6. Guided Wagon Tours Are Available
I have some mobility challenges, so backpacking was out of the question, but seeing the island wasn’t an issue. The Manitou Island Transit offers two different tractor-pulled wagon tours. The wagons have padded seats but are reminiscent of a hayride. The first tour includes the farm and schoolhouse, while the other covers the cedars and shipwreck. We stopped along the way to get out and explore a bit. The guide provided historical information as we toured.
You’ll need an additional day to take both wagon tours, as the tours are between 2 and 2.5 hours. The day trips only offer about 4.5 hours on the island. You’ll be on the island around 11:30 a.m., and the tours begin at noon.
You can register for a tour with the Manitou Island Transit boat crew members on your way to the island.
7. You Must Bring Food And Supplies With You
The island does not have hotels, restaurants, or stores. Therefore, you will not be able to buy food or any other essentials on the island. So, if you’re only staying for the day, plan your meals, snacks, and beverages. If camping overnight, campers will need to bring enough food to last their entire stay. Additionally, take an extra day or two worth of supplies with you. You never know what weather the Great Lakes will bring, even on a summer day trip, and you may spend longer than expected.
The boat sells refreshments to enjoy, but in my opinion, you will want to be sure that you have what you need before you get on the boat. If they are out of something, you won’t be able to get it once you are on the island. On the way back, we enjoyed having refreshments, as we were thirsty from all the hiking.
Also, pack a water bottle. They do have a hand pump in the village with potable water, but if you are hiking, you should have a water purification kit or carry an extra bottle of water that you pump at the village.
A small medical kit that treats bug bites and poison ivy is also essential. The island also has black flies, mosquitos, and ticks.
Even in warm weather, I wear long sleeves and long pants to avoid getting bitten. To avoid getting insect bites, bring insect repellent that contains DEET.
Be sure to bring comfortable hiking shoes, sunscreen, sunglasses, a hat, and a jacket or sweater, as the temperatures on the water can be significantly cooler than on shore.
Pro Tip: Village Cheese Shanty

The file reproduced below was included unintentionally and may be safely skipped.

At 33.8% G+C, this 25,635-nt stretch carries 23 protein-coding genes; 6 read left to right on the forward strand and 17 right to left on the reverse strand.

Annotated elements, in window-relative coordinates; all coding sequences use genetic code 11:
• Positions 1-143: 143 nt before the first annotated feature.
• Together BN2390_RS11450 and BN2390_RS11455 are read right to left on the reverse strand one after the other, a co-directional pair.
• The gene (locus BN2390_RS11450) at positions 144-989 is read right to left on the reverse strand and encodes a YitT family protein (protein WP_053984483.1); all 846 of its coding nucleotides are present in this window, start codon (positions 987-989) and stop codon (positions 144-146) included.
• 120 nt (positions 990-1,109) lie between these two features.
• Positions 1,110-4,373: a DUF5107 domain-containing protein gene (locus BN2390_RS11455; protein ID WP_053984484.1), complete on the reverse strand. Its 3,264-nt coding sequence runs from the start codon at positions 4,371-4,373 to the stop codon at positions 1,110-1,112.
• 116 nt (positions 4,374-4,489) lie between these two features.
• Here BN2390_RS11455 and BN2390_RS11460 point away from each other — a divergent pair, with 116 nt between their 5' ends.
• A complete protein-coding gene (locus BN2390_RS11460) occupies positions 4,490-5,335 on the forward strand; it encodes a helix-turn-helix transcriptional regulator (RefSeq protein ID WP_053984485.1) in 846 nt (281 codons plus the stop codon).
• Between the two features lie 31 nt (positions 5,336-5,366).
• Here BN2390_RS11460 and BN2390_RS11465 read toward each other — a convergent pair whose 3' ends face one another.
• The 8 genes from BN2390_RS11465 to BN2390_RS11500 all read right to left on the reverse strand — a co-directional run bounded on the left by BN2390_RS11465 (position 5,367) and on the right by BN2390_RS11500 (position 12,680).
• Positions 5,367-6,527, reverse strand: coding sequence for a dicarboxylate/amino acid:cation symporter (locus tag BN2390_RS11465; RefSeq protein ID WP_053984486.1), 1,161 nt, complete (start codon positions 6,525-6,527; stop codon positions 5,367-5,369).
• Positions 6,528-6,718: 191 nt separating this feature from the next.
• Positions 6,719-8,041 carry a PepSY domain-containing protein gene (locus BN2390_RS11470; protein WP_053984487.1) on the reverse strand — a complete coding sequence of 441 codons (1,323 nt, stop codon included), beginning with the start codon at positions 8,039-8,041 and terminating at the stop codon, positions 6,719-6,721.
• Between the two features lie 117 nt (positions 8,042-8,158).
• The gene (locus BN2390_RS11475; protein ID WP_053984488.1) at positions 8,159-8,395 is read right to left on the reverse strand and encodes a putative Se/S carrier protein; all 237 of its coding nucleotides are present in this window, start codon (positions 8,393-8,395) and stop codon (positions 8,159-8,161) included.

Consider getting some cheese sandwiches from the Village Cheese Shanty in Fishtown before you get on the boat. They make a nice picnic lunch. That said, don’t wait until the last minute, as you want to be sure you have something to eat for the day.
8. Camping Is The Only Overnight Accommodation
With so much to explore on South Manitou Island, you may want to make it more than a day trip if you enjoy camping. Since the island has no hotels, inns, or bed and breakfasts, camping is the only option for overnight accommodations. They have three camps: The Bay Campground, The Weather Station Campground, and the Popple Campground. A park ranger meets the ferry at the dock. You can complete the camper registration then, and the ranger will also assist in planning your visit.
The Bay Campground is a half-mile walk to the dock. It features 25 individual campsites and three group sites.
On the island’s south side, the Weather Station Campground is about a mile-and-a-quarter hike on a wooded trail past the lighthouse. It has three group sites and 27 individual sites. The campsites have privacy from one another and overlook Lake Michigan on the bluffs. This campground has open fire pits.
The Popple Campground is about 3.5 miles from the ranger station on the island’s north end. It’s more remote and offers more solitude than the other campgrounds. It also has beautiful views of North Manitou Island and is easily accessible to the beach. They don’t permit fires in this campground.
The island practices leave-no-trace camping. Therefore, you must pack out any waste materials. In addition, you must carry your gear to your campsite without wheeled assistance, including wagons or carts. Check out the National Park Service’s suggested camping packing list.
Pro Tip: Camping Reservations
The national park doesn’t make reservations for individual campsites. However, if you have more than eight people in your party, they take reservations for group sites. If you have less than that, you’ll receive a camping permit if you have boat reservations. They have never filled up the island campgrounds. You purchase camping permits when you check in for the boat.
Pro Tip: Protecting Your Food While Camping
While you won’t find bears on South Manitou Island, you should still place your food in metal containers or suspend it in bags from a tree, keeping the bag about 6 feet off the ground. Chipmunks and other animals love to make your next meal a snack. So don’t make it easy for them.
If you enjoy islands, explore some of these other quaint islands in Michigan and the United States: